According to national surveys, nearly a third of Americans consume more than the FDA-recommended two drinks a day.
In the last two decades, treatment professionals have realized that reaching these potential alcohol abusers is important. The August issue of the Harvard Mental Health Letter examines brief interventions for this large segment of the population.
Known as problem drinkers, this group probably accounts for most of the problems caused by alcohol, including family problems, accidents, illness, and injuries. They rarely think of themselves as alcoholics or seek standard treatment for alcoholism. However, recent studies suggest that a little advice and encouragement can help problem drinkers cut down or eliminate their drinking. An estimated 75% of alcohol abusers recover without professional treatment or 12-step groups.
The source of advice could be a physician, counselor, or lay person who is knowledgeable about alcohol. The helper can ask about alcohol consumption and compare it to the norm. Too often, people define “moderation” as the amount they themselves drink. The helper can provide a self-help manual, give a brief talk about the consequences of alcohol abuse, suggest choosing a goal and keeping records of drinking patterns, and make professional treatment referrals if necessary.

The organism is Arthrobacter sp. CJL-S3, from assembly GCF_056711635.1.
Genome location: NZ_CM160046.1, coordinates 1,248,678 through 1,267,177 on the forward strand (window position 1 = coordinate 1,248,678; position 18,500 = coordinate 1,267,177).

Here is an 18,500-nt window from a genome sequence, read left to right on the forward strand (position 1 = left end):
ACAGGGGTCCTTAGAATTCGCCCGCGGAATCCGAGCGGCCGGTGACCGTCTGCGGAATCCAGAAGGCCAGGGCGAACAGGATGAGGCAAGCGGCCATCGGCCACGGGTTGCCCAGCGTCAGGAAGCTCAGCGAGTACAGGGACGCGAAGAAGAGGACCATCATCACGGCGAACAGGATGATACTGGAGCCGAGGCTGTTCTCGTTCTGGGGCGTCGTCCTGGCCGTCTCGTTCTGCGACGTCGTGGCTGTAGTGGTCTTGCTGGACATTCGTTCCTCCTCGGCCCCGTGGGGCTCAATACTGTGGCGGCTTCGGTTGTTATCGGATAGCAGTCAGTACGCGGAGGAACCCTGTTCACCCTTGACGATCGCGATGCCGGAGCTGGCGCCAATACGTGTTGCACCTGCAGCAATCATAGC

Intervention can begin by screening large numbers of people for alcohol problems. The August issue of the Harvard Mental Health Letter provides the following widely used questionnaire entitled CAGE (Cut down, Annoyed, Guilty, Eye-opener) that has been estimated to identify 60-70% of alcohol abusers. A person who answers “yes” to even one of these questions may have a problem that a closer examination will reveal.